The Sacred Chain

There I found it. A 22 -yard strip of fine turf, a cut above the scutchy tawny rough grass that surrounded it. I’d have guessed it hadn’t been used for one hundred years but there it was,  in open ground in Dublin’s Phoenix Park, just beyond the Pope’s Cross, not too far from the American Embassy.

There’s a vast open steppe in the middle of the Park that’s harvested every year to provide winter fodder for the Park's deer herd , so the pitch would have been cut every year. And remained unnoticed until I found it.

 There was no sign of a pavilion or railings thereabouts so this chain of land must have been  the long lost Dublin Public Cricket Ground. All manner of teams, office elevens, neighbourhood sides, scout troop teams, would have tossed, shook hands and fought battle here.

This spot must have seen hundreds of games. There were still unrepaired bowlers’ footholds and a little groove where the batsman straightened the blade, looked down the pitch and said, “centre, please umpire”. Cricket and its early travails in Ireland are well documented but there are no scorebooks for matches played here, if indeed a score was kept.  You’d wonder how much fun was had. Dublin back then was an ugly place, as filthy as it was smelly. What a break from the misery these matches must have been for our merry cricketers.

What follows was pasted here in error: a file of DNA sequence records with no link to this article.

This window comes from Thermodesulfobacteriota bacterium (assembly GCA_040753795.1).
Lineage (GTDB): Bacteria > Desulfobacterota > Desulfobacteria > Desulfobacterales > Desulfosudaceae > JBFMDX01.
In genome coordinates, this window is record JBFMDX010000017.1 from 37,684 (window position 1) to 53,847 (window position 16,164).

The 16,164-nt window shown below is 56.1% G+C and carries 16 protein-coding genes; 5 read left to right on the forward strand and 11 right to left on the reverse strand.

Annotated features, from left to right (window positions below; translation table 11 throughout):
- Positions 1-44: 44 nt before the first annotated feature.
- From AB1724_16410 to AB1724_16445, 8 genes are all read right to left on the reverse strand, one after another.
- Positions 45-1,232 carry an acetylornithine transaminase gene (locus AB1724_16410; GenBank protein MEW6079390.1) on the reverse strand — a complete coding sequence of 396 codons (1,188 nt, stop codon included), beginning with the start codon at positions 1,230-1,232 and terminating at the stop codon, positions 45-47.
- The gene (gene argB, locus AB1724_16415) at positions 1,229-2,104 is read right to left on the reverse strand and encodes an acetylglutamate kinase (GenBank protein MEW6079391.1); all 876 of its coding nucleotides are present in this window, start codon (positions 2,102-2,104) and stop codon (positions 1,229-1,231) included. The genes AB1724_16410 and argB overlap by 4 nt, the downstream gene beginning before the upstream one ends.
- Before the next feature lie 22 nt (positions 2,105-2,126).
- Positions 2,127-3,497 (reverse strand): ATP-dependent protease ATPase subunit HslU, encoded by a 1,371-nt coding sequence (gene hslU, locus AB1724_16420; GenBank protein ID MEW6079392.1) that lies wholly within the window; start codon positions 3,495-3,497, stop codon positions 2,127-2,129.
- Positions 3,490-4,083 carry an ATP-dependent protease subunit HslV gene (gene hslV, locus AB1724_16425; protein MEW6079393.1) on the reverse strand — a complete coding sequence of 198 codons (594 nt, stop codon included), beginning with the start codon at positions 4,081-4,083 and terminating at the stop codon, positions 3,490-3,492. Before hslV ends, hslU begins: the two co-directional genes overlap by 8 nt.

I could particularly picture the works teams, rolling up with a satchel bag with bats and balls and stumps. Lob bowling was the staple diet, the fielding would have been keen to start with but gradually faded. The bosses would probably have purchased the match ball and this entitled them to open the batting, even though a run was often  beyond them. The boss’s  team must have giggled as the boss man loudly intoned “there is no run there” and there was  barely suppressed laughter when he returned blushing to his crew, single digits or less against his name. There would have been blushes too when a junior scout ran out the scout leader and the usual timeless  gripes about umpiring, and grousing about “ringers” – “ I never knew he worked in that glovers”.

I wondered too about burgeoning relationships that floundered on account of the cricket   - a young lad asked his new girlfriend to come up and see him play, she was curious to meet the work crowd and his buddies. She tottered across the Park to the ground, he ignored her for the afternoon and they were both miserable on the tram home. He had dropped a catch and batted awfully. “ I really don’t know what I saw in him”.

The cricket played here must have been of a pretty dreadful standard. At the same time it served its purpose because many of the more established clubs in Dublin grew in this surrounding. There are no surviving scores, no photos, no silverware,  but the cricket here was the simplest and the best kind. Bat and ball, a catch that made someone’s weekend, a four that won the day. Handshakes at the end of the game and memories that brought a smile. I was surrounded by ghosts as I stared at this little plot, but they were friendly ghosts, spirits that looked back on the good and joyous  moments in their lives. Moments that cricket gave me.